Gastrointestinal Regulatory Peptides

Couverture
David R. Brown
Springer Science & Business Media, 6 déc. 2012 - 446 pages
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Since the discovery of the pancreatic secretagogue secretin by W. M. BAYLISS and E. H. STARLING at the inception of the twentieth century, intense interest has focused on numerous, continually expanding classes of small peptides which appear to serve as regulatory molecules in the gastrointestinal tract, brain, and other organ systems. Initially, many of these substances were, like secretin, discovered in functional assays as "factors" or "activities" extractable in minute quantities from tissues or tissue fluids. By the middle of the century, advances in biochemical and immunological methods for the purification, characterization, and quantification of biologically active peptides in organ systems, tissues, and body fluids provided further impetus to this field. It was readily appreciated that small, biologically active peptides were particularly abundant in the digestive tract. Many peptides such as vasoactive intestinal peptide, gastrin, and more recently peptide YY and galanin were in fact originally discovered in and isolated from gut tissue. Moreover, these peptides were found to have profound actions on the gastroenteropancreatic system in vivo and in vitro. During the past 2 decades, information on regulatory peptides has burgeoned as a result of technological refinements in the synthesis of peptides, improved methods for detecting and visualizing peptides and their precursors in cells and tissues from a variety of species, advances in the functional assessment of peptide activity, and the application of molecular biological techniques to the char acterization of peptide gene structure and expression.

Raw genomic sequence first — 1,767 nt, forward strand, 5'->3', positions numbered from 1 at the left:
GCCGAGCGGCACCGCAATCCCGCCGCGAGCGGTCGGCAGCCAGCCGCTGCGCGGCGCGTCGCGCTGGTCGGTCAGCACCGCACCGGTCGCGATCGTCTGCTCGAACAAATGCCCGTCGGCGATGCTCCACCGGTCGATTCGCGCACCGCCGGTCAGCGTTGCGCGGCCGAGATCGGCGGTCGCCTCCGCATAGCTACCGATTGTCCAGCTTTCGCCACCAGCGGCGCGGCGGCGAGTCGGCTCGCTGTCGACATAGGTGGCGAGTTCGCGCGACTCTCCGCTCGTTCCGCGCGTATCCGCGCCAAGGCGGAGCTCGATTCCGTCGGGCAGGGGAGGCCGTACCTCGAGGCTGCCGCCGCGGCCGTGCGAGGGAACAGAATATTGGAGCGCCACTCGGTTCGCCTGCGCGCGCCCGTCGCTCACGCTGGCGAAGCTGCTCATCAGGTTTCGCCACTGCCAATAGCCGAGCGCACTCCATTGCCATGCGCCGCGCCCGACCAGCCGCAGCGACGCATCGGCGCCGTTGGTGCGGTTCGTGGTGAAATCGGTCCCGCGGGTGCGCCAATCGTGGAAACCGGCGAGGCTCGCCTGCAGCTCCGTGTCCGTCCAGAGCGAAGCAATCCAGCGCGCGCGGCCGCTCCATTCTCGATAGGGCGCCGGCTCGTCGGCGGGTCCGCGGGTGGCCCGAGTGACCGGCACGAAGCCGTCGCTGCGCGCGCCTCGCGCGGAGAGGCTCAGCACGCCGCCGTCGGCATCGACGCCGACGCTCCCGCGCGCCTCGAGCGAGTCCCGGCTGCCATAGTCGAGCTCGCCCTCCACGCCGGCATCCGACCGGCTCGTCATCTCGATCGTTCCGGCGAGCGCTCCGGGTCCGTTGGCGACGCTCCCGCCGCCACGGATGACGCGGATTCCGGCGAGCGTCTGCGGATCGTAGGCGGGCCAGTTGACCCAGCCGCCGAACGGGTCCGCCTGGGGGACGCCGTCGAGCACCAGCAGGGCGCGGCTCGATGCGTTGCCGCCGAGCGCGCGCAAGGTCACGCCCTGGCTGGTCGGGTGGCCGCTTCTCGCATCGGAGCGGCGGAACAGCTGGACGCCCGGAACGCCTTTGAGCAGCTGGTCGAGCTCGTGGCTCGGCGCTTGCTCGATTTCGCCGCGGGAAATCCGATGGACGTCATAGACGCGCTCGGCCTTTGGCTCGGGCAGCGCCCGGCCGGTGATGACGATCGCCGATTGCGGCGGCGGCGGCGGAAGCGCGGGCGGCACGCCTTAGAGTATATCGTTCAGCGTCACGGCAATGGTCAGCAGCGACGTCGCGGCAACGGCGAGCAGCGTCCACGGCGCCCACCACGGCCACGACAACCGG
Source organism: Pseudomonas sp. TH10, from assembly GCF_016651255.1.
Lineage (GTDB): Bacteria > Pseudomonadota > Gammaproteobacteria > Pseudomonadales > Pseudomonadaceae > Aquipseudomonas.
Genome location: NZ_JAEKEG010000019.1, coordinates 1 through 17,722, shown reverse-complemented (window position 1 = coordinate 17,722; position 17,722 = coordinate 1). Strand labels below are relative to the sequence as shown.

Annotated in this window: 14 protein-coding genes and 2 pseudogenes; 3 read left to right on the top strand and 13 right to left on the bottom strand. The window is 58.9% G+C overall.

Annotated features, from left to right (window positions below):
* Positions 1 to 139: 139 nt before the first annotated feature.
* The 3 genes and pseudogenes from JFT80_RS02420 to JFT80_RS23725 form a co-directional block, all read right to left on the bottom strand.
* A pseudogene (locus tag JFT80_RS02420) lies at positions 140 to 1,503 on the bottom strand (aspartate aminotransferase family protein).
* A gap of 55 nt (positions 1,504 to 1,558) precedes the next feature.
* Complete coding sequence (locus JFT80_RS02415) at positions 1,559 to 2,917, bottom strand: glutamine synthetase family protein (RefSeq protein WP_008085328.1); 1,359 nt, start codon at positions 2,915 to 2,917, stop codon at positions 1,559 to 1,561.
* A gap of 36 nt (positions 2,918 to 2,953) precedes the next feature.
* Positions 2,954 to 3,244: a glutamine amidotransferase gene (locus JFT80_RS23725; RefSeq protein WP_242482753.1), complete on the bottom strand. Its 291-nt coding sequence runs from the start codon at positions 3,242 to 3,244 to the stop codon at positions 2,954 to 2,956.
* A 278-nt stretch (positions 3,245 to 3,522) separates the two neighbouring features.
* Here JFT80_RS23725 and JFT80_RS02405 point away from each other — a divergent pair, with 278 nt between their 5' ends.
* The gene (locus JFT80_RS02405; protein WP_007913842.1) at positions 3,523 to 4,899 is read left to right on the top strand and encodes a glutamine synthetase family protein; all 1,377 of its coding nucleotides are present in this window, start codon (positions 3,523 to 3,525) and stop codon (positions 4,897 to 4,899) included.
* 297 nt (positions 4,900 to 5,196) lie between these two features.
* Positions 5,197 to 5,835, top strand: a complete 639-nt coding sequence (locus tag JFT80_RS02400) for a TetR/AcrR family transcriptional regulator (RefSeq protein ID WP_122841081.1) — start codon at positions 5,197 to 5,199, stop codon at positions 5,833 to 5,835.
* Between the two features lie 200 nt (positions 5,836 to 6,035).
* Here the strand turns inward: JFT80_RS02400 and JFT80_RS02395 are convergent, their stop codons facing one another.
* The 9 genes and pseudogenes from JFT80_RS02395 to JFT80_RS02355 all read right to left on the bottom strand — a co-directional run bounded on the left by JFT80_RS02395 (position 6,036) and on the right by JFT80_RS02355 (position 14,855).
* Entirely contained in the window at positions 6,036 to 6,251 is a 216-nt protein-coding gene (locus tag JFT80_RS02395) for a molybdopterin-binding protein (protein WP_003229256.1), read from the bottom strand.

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Table des matières

CHAPTER
1
Enteric Neurons
11
References
20
CHAPTER 2
29
E Analysis of Gene Expression
45
G Conclusion
61
CHAPTER 3
68
Intracellular Trafficking and Processing Pathways
80
Somatostatin Inhibits Calcium Currents
269
Neuropeptide Y
270
References
271
CHAPTER 9
277
Motilin
279
Neurotensin
280
Regulation of Smooth Muscle by Neural Peptides
281
CHAPTER 10
296

Processing Sites and General Mechanisms
81
F Processing of Specific Prohormones
91
CHAPTER 4
105
Nutrient Regulation of Peptide Release
120
CHAPTER 5
133
Signal Transduction by Receptors
140
E Conclusion and Perspectives
161
CHAPTER 6
177
Pathways of Proteolytic Inactivation of Some Gastrointestinal
189
CHAPTER 7
199
References
233
CHAPTER 8
253
Transduction Mechanism
262
Cholecystokinin
263
GastrinReleasing PeptideBombesin
264
Opioid Peptides Activate an Inwardly Rectifying GK
265
Opioid Receptors Coupled to Inhibition of Calcium Channels
266
Somatostatin
267
AGProtein Couples the Somatostatin Receptor to the Potassium Channel
268
Regulation of Intestinal Transport by Peptide Neurohormones
305
Concluding Remarks
315
Peptidergic Regulation of Gastrointestinal Blood Flow
325
CapsaicinSensitive Afferent Nerves
336
CHAPTER 12
343
Evidence for GrowthPromoting Effects of Neuropeptides
355
CHAPTER 13
363
Conclusion
378
CHAPTER 14
387
Duodenum
392
F Gallstones
401
H Colon
407
69
415
CHAPTER 15
417
Antagonists of Peptides in Therapy
424
72
428
E The Future
432
74
439
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